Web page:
FIG. 1 is a perspective view of a support apparatus for a medical appliances (referred to simply as "support apparatus" hereinafter) according to the invention. A base part 1 houses an electrical unit, not shown, and a motor 3 for rotating a first pulley or sprocket wheel 2 (referred to simply as "pulley" hereinafter) by a belt or the like, and is fixed to the ceiling of an operating theater, examination room or the like. A support 4 in the shape of a hollow rectangular parallelepiped is suspended from the lower part of the base part 1. Inside the support 4, a lifter 5 in the shape of a hollow rectangular parallelepiped having an arm 8 mounted on the lower end thereof, and a counterweight 6, are suspended by a wire or chain 7 (referred to simply as "wire" hereinafter) passed over the first pulley 2, the counterweight and lifter being connected to each end of the wire 7 and balanced with each other. An operation microscope 9 or the like is mounted on the end of the arm 8.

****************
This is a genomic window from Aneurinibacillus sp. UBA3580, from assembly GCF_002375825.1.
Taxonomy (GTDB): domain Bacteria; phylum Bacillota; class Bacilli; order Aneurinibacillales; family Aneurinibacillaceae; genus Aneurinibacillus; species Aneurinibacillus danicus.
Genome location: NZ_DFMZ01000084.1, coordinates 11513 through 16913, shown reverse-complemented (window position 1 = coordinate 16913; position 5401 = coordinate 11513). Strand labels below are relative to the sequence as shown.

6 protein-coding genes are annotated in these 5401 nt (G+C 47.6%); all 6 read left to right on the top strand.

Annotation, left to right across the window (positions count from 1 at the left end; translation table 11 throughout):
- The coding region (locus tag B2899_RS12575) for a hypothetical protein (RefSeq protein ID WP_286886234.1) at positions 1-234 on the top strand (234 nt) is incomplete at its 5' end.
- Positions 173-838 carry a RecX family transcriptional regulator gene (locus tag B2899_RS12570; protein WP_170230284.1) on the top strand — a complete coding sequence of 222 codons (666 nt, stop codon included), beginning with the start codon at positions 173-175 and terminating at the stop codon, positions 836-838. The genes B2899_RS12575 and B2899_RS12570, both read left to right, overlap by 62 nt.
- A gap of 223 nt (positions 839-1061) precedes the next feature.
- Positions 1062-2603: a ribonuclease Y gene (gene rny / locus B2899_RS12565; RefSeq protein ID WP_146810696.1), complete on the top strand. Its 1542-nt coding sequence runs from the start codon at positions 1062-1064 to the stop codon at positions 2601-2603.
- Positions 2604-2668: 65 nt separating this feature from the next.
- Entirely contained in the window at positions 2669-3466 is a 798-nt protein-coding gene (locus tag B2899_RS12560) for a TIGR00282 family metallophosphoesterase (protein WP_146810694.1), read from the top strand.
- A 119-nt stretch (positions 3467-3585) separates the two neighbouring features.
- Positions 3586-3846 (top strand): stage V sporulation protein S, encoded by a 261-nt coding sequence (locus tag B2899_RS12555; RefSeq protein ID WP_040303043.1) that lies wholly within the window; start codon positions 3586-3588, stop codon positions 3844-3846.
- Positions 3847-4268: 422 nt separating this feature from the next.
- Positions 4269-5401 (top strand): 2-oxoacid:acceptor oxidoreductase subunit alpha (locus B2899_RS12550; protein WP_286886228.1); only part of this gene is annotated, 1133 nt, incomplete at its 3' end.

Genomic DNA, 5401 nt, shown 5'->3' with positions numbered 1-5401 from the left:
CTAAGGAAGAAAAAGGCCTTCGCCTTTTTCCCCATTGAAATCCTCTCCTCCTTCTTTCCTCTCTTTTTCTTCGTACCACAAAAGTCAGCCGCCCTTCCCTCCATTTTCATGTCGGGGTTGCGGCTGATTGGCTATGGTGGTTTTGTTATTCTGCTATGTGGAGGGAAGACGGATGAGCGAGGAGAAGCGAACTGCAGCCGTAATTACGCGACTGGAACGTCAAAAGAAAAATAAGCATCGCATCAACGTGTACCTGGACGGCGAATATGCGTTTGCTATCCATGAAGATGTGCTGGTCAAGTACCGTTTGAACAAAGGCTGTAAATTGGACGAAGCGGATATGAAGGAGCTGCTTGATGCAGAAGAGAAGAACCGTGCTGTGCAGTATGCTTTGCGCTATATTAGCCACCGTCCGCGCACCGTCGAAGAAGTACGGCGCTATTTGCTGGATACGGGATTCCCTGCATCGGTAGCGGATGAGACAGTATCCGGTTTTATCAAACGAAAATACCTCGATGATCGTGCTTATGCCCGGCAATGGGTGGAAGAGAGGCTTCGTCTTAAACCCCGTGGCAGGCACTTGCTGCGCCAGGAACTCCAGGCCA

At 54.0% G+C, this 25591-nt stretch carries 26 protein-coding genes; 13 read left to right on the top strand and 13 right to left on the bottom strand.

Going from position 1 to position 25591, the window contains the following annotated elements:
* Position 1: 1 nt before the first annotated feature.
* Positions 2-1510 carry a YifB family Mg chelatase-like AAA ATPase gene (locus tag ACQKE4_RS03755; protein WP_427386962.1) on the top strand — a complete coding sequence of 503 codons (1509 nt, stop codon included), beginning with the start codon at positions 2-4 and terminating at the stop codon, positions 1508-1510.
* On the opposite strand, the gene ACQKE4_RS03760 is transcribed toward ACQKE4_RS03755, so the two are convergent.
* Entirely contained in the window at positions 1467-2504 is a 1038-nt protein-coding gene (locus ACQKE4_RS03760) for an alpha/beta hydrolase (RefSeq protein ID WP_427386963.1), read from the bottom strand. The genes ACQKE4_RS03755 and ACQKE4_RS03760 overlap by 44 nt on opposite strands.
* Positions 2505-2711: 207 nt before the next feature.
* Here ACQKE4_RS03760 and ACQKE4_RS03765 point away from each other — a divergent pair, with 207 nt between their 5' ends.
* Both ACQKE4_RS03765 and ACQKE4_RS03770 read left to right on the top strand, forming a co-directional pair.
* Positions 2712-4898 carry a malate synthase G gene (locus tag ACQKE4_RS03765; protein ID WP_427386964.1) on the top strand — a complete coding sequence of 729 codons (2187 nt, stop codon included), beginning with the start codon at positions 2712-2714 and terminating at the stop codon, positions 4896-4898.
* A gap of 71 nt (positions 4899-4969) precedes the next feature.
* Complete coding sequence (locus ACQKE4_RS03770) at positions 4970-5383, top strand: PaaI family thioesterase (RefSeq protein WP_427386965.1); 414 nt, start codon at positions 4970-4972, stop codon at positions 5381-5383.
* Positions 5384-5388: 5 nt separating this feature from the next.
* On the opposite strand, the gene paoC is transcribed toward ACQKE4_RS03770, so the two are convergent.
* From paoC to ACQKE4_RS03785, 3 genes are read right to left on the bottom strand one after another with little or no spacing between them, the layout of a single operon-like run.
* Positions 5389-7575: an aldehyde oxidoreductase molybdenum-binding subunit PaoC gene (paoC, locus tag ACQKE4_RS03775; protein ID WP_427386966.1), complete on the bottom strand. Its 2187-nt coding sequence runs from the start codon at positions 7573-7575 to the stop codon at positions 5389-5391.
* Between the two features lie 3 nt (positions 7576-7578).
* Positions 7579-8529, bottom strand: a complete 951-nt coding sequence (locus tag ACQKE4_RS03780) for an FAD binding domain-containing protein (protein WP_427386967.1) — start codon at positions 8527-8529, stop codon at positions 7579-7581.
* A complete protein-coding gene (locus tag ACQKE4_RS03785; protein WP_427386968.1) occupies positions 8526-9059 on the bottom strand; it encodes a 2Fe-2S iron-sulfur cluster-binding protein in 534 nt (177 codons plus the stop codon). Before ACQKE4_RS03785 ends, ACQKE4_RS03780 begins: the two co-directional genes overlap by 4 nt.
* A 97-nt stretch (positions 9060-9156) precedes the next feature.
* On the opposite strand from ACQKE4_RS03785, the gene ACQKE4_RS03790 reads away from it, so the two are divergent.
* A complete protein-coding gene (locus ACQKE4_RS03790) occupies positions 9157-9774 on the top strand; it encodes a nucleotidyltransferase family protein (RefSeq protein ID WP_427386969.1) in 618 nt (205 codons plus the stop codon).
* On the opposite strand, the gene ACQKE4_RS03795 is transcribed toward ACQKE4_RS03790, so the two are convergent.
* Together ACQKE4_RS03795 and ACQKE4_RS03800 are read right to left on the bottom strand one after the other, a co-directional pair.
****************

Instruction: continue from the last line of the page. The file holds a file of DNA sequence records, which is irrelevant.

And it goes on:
FIG. 2 is a sectioned elevational view of the support 4 of FIG. 1, illustrating the mechanism preventing the fall of the lifter 5 and the counterweight 6 of the support apparatus according to the invention. The inside of the support 4 is partitioned into two chambers by an intermediate wall 10. One of the chambers houses the lifter 5, while the other houses the counterweight 6. The lifter 5 is clamped at points on its outer surface and guide so as to be slidable vertically by means of guide wheels 11a, 11b, . . . 11h, each mounted on one of the four inner walls of the support 4, and four guide wheels, not shown, each facing one of the guide wheels 11e, 11f, 11g, 11h. A guide wheel 12 adapted to roll along the inner wall surface of the support 4 is mounted on a side of the lifter 5 near the upper end thereof facing an inner wall of the support 4.